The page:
Boardroom untangles the mess of investigations and drama surrounding the Commanders and what they could mean regarding a potential sale of the franchises.
It has been said that sports team owners don’t actually “own” anything, but are rather the stewards of civic institutions, fostering a flame to be passed on to future generations. Although it may sound silly to some, sports franchises are essential pieces of the cultural fabric and identity of a city or region; could you imagine New York without the Yankees or Green Bay without the Packers? Owners may change over the years, but these institutions still remain — and in the case of the NFL’s Washington Commanders, an ownership change appears to be imminent.
Last week, it was reported that embattled Commanders majority owners Daniel Snyder and Tanya Snyder had engaged Bank of America to explore the possibility of selling some or all of the franchise.
Since purchasing the team for $800 million in 1999 at the age of 35, Dan Snyder has been a lightning rod for criticism among fans, the media, and fellow owners alike. In recent years, however, criticism has given way to controversy and scandal, culminating in a slew of investigations ranging from the internal to the NFL-sanctioned and all the way to federal.
Though his tenure as owner had been characterized primarily by ineptitude with respect to the team’s football operations and results on the field, a 2020 Washington Post report found that Daniel Snyder had fostered an organizational culture marked by sexual harassment of female employees and media members by team staffers. This report prompted an internal investigation led by attorney Beth Wilkinson that was subsequently taken over by the NFL for reasons that ESPN would later report to include a parallel “shadow investigation” of the Wilkinson probe.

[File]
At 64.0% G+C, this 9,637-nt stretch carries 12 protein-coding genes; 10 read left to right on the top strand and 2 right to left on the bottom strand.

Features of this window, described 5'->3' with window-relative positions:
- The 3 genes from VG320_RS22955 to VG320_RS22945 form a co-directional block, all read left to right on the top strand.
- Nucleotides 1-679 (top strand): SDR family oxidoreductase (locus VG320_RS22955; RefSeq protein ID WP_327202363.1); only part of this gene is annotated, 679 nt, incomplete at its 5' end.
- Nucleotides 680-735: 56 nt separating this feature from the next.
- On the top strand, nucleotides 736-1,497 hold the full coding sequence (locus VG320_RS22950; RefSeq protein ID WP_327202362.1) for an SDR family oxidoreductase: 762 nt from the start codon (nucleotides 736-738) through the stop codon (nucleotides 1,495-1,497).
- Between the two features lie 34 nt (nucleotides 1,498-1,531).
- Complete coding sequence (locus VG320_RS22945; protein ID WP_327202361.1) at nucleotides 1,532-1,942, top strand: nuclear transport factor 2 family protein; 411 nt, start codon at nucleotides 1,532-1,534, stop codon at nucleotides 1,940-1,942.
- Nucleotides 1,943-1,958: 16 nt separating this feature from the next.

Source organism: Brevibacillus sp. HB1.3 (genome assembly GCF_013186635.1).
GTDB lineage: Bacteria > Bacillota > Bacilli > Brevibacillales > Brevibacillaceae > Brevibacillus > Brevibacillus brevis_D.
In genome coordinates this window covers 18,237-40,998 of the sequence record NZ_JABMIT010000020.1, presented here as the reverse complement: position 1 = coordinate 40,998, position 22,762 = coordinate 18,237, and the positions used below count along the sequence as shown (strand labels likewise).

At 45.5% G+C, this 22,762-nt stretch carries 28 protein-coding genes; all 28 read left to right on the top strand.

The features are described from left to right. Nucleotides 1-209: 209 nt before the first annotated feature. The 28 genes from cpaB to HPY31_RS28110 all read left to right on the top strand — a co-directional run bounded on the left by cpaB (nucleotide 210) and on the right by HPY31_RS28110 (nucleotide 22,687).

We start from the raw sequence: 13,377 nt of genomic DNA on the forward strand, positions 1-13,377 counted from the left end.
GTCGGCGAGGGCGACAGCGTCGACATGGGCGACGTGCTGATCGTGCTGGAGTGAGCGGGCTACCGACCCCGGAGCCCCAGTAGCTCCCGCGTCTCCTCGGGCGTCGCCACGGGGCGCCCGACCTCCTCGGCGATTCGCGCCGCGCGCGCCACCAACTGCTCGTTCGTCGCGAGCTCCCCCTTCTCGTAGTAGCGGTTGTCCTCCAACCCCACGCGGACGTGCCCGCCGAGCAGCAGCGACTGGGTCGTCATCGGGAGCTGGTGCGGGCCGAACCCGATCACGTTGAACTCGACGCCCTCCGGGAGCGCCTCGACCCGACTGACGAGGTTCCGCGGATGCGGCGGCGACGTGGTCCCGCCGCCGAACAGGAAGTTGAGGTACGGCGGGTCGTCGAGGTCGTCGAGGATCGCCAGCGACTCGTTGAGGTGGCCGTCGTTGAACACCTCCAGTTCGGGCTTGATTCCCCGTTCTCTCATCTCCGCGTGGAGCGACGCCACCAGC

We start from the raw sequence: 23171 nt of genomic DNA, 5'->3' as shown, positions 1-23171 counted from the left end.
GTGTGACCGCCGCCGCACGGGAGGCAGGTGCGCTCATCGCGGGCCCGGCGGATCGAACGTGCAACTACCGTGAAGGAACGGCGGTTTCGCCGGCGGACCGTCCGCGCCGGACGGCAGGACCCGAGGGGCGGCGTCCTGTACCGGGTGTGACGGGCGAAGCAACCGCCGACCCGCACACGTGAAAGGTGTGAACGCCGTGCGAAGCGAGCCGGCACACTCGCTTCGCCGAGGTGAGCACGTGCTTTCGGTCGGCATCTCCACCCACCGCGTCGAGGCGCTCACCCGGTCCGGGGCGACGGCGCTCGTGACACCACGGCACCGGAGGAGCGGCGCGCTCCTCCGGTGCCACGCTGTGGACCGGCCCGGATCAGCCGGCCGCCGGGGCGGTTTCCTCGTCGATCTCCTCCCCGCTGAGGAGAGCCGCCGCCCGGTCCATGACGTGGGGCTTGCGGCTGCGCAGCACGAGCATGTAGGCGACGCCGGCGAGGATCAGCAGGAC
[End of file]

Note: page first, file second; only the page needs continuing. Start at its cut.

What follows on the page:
(If you’re wondering what a “shadow investigation” entails, Snyder apparently hired a separate law firm and a team of personal investigators to intimidate and discredit witnesses and key figures involved in Wilkinson’s effort, including several Washington Post journalists who were involved with the original report.)
Along the way, the NFL and the Commanders reportedly entered into a “mutual interest agreement” that gave the Commanders veto power on what information in the report ultimately became public. Both Snyder and NFL Commissioner Roger Goodell were apparently so concerned about the nature of the contents of the report that the two sides stopped Wilkinson from codifying her findings in a formal written report — instead, they had her convey them orally to Goodell from her notes.
In the wake of the attention surrounding the toxic culture of the Commanders, the US House Oversight Committee, which is chaired by New York Congresswoman Carolyn Maloney, launched an investigation of their own into the then-Washington Football Team. As part of the inquiry, both Snyder and Goodell were called to testify before Congress to address the league’s handling of the Wilkinson investigation and to probe other allegations further regarding Snyder and the team, which included a report that Snyder had reached a substantial settlement with a former team employee after he allegedly made aggressive and unwanted sexual advances towards her on a plane in 2009.